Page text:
"I replied to a Craigslist ad about two and a half years ago asking for hiking guides, but I wasn't expecting to be put through such extensive training," remarked Merritt. "We're the only outdoor store in the city that licenses our guides."

Along with working in the store, most of Gear to Go's employees also lead weekly hiking trips, and that's why they needed to be thoroughly trained. They took water safety courses, a Red Cross training program, and arduous New York State Guide Exams.

It's clear that Kevin and his employees really care about what they do, and are looking to deliver much more than just merchandise. Along with the weekly expeditions, they offer classes in the store's basement, and are planning backpacking trips later this year to Arizona and Iceland.

"You can go to lots of stores and find every hiking and camping item imaginable, but that's not what we do here," said Merritt. "We don't sell anything that sucks. We carry what we believe in."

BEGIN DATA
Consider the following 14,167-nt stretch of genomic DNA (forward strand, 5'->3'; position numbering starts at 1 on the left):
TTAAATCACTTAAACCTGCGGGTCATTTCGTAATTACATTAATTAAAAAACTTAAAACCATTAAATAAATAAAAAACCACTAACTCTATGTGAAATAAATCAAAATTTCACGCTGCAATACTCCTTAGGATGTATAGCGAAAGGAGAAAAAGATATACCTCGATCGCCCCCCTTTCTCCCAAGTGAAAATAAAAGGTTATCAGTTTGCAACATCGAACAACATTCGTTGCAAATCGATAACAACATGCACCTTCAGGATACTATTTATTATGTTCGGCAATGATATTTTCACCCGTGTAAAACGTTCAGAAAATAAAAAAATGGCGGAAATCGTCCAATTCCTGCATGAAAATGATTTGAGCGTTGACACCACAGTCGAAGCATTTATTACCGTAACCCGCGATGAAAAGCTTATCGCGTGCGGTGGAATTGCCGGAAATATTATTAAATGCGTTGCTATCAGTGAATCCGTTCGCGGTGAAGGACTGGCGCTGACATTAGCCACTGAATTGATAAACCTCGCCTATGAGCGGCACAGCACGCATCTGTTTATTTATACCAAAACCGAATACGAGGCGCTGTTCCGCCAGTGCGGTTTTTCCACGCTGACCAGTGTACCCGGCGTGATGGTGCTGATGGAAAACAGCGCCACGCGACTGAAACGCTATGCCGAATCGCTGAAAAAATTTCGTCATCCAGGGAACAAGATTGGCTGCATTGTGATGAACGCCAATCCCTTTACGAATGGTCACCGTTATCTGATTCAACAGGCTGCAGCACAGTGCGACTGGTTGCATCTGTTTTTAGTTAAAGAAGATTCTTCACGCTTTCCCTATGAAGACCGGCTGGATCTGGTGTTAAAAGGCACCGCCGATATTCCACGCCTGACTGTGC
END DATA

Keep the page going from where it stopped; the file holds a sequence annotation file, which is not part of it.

Gear to Go Outfitters, 217 Garfield Place Brooklyn NY 11215. 718-399-7848.


The Park Slope Week in Review: 6/13/11 - 6/17/11

On Monday word got around that Sweetwolf's, the intriguing new restaurant coming to Sixth Avenue and 12th Street, is accepting all suggestions for menu items through their Facebook page. If your dish is chosen you get invited to the soft open and get to help tweak the recipe. Also, Chickadee Chick, the chicken-centric restaurant on Seventh, shut down.